(ORDO NEWS) — Danish underwater archaeologists have discovered three sunken ships at the bottom of the Baltic Sea, which are at least 300 years old.
Presumably two of them come from the Netherlands, one more from Scandinavia. Thanks to the conditions of the Baltic Sea, the ships are perfectly preserved.
Usually the work of archaeologists is focused on the search and excavation of ancient monuments hidden underground. However, in reality, the scope of their research is much wider.
For example, in recent decades (not least thanks to the ice mummy Ötzi, about which you can read in the material “From the Abyss in the Ice”), glacial archeology has gained momentum, in which scientists search for and study objects and biological materials that have been under the ice for a long time. and snow.
Another area is underwater archeology (or hydroarchaeology), which studies submerged cultural heritage sites.
Most often, the work of underwater archaeologists is learned through the study of long-wrecked ships. For example, this year an Antarctic expedition discovered the ship “Endurance”, which was wrecked off the coast of the southernmost continent more than a hundred years ago.
In the United States, scientists have raised a canoe about three thousand years old from the bottom of the lake. In addition, underwater archaeologists explore areas of land developed by man that have gone under water.
For example, in our country, such work is carried out in the well-known Greek colony of Phanagoria, a third of which is located at the bottom of the Gulf of Tamas. In Europe, research is being carried out on numerous lakes where once there were pile settlements or artificial islands.
An expedition from the Naval Museum of Jutland, led by Gert Andersen, with the participation of researchers from the National Museum of Denmark and JD-Contractor, which provided a research vessel and submersibles, conducted work in the Baltic Sea.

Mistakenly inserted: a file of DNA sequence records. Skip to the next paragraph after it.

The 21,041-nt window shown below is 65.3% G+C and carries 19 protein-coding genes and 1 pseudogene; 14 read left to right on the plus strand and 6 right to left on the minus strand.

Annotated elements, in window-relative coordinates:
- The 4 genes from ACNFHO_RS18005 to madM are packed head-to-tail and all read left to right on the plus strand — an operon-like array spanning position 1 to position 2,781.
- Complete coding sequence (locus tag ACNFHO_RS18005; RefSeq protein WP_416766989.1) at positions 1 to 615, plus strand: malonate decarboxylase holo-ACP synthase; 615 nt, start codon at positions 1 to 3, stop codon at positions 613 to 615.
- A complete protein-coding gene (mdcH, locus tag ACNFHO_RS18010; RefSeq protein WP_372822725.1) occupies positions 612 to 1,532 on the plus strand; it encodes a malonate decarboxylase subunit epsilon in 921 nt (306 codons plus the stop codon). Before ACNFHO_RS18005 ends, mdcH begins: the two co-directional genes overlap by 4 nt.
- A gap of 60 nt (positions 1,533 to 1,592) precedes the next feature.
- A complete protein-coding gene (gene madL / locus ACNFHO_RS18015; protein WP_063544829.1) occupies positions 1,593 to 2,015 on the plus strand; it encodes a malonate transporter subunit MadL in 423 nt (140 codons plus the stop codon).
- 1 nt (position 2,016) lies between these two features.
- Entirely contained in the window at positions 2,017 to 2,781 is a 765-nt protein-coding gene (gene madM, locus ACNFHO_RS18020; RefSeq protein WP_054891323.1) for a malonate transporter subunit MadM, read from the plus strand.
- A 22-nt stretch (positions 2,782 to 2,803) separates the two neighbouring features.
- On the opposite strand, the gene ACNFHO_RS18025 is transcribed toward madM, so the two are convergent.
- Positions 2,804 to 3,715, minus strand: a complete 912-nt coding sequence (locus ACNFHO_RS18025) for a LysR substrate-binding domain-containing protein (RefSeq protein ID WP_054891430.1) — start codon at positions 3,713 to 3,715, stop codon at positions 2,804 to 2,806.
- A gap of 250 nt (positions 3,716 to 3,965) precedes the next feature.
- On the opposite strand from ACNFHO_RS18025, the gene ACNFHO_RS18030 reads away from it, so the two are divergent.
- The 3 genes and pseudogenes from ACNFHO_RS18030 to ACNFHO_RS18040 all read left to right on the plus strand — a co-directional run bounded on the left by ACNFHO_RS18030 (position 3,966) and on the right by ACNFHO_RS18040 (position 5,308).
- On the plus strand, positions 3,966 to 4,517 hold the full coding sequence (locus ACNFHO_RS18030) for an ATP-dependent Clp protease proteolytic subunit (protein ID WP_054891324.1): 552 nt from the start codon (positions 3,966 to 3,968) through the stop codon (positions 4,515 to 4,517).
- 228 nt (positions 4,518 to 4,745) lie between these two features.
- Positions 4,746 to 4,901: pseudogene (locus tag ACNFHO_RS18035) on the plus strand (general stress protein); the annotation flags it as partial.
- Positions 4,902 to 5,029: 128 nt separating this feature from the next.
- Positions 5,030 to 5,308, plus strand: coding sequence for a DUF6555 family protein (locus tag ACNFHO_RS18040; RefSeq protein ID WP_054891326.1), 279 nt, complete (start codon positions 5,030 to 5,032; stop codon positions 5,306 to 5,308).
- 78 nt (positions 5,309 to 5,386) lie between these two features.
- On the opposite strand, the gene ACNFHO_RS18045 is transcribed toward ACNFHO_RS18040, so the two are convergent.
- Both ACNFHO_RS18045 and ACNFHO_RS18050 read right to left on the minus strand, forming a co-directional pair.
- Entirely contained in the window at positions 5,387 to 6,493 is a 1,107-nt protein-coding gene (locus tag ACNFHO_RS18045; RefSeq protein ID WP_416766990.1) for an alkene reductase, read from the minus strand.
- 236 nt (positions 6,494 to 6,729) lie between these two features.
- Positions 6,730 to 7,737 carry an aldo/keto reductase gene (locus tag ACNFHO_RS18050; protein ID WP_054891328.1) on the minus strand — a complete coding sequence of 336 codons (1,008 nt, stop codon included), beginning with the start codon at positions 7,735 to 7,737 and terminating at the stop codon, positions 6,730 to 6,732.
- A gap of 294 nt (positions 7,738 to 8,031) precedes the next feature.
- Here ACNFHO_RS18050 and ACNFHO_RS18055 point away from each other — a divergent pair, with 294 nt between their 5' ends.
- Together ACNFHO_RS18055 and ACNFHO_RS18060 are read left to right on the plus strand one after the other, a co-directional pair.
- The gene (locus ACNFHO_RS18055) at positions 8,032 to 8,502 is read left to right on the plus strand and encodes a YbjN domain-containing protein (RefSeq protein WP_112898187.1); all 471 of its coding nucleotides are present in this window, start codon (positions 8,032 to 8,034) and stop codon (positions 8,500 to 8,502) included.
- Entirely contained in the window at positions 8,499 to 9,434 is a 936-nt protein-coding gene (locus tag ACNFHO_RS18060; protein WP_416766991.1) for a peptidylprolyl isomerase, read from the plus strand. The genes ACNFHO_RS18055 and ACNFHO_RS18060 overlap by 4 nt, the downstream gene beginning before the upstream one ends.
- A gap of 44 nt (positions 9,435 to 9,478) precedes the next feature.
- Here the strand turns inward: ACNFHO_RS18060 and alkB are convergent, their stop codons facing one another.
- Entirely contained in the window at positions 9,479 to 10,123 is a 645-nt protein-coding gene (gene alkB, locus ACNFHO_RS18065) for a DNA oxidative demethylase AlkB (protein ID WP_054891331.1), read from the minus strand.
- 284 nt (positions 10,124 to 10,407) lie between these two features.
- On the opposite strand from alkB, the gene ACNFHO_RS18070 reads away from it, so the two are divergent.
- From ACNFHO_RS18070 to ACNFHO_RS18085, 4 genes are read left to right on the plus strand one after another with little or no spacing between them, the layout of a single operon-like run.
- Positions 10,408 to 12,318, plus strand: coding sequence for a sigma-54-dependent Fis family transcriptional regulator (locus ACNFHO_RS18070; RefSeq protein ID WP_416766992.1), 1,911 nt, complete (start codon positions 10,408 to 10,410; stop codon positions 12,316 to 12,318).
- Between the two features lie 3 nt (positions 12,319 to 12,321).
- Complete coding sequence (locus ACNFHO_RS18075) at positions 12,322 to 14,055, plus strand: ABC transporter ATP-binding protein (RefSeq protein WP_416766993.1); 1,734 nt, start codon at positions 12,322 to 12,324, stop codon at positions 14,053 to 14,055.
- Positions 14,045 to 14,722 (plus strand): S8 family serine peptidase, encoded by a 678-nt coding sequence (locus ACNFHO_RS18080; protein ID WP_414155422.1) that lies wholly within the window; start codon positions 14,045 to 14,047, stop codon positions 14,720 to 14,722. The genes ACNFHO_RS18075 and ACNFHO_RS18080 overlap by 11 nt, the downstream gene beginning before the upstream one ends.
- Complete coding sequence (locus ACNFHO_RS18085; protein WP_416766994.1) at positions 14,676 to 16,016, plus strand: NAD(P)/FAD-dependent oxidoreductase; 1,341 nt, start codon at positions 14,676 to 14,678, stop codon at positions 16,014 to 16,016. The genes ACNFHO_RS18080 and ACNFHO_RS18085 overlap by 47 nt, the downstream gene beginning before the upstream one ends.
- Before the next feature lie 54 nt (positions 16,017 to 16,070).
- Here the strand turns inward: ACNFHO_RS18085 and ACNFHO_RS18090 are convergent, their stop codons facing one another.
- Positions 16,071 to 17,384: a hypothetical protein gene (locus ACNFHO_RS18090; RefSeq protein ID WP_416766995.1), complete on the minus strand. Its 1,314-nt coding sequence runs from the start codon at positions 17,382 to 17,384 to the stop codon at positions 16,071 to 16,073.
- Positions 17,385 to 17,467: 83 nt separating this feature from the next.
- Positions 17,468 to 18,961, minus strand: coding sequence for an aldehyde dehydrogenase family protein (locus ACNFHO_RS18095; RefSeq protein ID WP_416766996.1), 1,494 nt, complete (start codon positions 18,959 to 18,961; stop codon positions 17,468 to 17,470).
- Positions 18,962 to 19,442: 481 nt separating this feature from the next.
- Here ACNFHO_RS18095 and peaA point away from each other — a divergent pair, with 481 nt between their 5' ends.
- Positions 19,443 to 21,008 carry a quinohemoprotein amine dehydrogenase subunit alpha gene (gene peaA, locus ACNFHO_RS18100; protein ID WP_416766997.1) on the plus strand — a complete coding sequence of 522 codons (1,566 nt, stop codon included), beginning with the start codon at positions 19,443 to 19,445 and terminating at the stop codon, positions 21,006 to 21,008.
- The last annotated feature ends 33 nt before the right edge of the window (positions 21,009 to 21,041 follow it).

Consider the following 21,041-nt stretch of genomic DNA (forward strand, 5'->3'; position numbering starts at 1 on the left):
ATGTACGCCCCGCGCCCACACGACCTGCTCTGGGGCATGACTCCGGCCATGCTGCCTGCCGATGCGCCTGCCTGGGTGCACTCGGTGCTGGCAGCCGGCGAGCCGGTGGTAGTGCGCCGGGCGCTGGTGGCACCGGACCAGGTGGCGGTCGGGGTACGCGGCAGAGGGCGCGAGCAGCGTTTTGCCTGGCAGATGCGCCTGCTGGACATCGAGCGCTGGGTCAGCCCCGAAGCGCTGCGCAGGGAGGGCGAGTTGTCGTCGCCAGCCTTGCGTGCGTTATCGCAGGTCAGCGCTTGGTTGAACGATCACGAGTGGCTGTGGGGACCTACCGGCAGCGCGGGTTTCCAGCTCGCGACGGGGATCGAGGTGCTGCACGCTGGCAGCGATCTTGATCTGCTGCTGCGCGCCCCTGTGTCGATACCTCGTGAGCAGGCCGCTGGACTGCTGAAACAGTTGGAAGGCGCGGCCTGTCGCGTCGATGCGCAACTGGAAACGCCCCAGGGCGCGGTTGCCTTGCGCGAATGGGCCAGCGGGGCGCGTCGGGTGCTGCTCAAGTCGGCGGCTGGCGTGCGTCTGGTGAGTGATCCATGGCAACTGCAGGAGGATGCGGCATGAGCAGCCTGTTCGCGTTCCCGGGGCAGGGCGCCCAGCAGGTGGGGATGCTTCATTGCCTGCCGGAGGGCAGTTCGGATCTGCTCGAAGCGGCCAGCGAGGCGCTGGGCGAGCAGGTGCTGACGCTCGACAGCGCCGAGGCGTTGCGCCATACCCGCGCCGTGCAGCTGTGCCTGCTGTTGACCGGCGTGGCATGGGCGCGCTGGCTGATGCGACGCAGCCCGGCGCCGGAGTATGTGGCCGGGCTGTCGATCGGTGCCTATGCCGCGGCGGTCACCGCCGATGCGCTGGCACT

Scientists noted that, unlike the North Sea, where sunken ships are destroyed very quickly, in the Baltic Sea, wooden structures are preserved very well.
This is due to the fact that shipworms (Teredinidae) cannot live in fresh water at great depths in conditions of low oxygen content and an acidic environment.
For the same reason, industrial fishing is not carried out in the investigated area – otherwise the sunken ships would be damaged by gear.
A team of marine archaeologists have managed to locate and film three perfectly preserved ships that are estimated to have lain at the bottom for over 300 years. According to the researchers, two of them are very likely cargo ships from the Netherlands.
The third – the largest – seems to come from Scandinavia. According to archaeologists, all three finds lie on the seabed at a depth of about 150 meters in complete darkness and, due to their excellent preservation, resemble ghost ships.
Using photogrammetry, scientists have been able to build detailed 3D reconstructions of the sunken ships. Moreover, archaeologists even managed to raise one of the structural elements of the ship to the surface, where it is planned to conserve and explore it.
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